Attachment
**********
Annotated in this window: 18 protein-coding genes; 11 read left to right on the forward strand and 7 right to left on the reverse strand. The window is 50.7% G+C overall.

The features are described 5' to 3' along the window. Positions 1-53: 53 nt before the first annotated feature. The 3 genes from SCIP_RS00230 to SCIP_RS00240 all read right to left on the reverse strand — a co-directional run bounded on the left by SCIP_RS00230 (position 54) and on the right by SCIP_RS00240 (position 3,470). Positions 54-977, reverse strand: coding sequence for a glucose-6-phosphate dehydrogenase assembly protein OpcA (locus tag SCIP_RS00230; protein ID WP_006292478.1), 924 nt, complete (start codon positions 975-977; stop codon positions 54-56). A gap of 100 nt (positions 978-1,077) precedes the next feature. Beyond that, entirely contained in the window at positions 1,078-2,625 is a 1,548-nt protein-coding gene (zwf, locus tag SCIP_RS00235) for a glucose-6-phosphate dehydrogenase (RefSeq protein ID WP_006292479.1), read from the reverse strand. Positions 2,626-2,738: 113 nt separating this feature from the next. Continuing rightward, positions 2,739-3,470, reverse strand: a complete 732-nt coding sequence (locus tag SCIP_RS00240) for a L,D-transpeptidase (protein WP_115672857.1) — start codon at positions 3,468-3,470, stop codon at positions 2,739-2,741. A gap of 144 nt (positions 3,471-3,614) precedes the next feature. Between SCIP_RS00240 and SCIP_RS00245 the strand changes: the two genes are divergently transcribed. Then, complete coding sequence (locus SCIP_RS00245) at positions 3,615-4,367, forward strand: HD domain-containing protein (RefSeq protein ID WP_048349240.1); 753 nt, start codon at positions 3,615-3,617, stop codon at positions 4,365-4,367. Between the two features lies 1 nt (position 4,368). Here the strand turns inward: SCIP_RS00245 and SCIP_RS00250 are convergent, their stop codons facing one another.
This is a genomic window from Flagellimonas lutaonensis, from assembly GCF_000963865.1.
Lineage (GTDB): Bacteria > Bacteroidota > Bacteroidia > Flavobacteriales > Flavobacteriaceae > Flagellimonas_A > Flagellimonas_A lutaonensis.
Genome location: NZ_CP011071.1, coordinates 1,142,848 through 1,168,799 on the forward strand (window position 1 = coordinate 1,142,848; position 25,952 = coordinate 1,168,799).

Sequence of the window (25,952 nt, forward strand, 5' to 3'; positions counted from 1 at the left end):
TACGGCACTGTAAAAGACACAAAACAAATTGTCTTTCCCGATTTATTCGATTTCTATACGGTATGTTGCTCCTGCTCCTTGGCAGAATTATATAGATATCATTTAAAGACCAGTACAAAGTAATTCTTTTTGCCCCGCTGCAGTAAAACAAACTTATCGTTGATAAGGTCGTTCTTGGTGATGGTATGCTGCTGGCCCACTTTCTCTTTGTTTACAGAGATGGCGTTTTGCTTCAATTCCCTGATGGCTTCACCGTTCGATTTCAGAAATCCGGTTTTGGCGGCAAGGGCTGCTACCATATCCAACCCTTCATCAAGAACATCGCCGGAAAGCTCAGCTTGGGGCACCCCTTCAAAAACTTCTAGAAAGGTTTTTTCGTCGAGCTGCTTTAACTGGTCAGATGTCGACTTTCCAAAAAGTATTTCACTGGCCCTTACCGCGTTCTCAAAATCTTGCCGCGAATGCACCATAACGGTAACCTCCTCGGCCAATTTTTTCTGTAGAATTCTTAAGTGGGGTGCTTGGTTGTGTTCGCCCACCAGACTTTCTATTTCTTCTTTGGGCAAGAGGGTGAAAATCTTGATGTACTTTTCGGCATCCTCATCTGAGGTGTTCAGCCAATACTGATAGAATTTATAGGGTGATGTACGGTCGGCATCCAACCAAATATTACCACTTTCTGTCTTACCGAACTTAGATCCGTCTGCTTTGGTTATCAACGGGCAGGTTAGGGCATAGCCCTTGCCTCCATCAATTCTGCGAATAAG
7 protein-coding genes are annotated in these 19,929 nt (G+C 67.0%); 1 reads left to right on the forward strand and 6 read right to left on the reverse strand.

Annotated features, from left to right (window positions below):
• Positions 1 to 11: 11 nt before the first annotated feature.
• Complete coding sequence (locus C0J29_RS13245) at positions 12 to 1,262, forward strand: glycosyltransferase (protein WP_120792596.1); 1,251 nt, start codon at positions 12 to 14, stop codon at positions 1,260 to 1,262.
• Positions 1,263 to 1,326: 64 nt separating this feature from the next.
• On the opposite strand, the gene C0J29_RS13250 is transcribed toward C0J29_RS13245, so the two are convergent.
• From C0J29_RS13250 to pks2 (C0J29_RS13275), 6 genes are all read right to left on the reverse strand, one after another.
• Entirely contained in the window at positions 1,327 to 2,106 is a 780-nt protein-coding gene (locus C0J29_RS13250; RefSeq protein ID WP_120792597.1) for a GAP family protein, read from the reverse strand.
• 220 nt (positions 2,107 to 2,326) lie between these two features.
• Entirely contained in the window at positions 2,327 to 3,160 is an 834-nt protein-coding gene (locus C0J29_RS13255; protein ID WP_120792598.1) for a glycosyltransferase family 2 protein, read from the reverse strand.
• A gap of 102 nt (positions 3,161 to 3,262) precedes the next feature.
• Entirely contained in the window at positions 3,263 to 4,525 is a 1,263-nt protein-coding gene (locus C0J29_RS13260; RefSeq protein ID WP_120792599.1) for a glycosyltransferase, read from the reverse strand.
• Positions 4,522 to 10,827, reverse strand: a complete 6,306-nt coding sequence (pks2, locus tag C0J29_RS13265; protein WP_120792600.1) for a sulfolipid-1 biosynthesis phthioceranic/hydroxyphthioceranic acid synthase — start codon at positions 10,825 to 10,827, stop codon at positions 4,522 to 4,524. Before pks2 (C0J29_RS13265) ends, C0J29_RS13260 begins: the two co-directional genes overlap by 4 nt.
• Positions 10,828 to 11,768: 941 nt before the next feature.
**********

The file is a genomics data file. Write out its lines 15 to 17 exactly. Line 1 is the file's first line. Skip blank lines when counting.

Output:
• Entirely contained in the window at positions 1,327 to 2,106 is a 780-nt protein-coding gene (locus C0J29_RS13250; RefSeq protein ID WP_120792597.1) for a GAP family protein, read from the reverse strand.
• 220 nt (positions 2,107 to 2,326) lie between these two features.
• Entirely contained in the window at positions 2,327 to 3,160 is an 834-nt protein-coding gene (locus C0J29_RS13255; protein ID WP_120792598.1) for a glycosyltransferase family 2 protein, read from the reverse strand.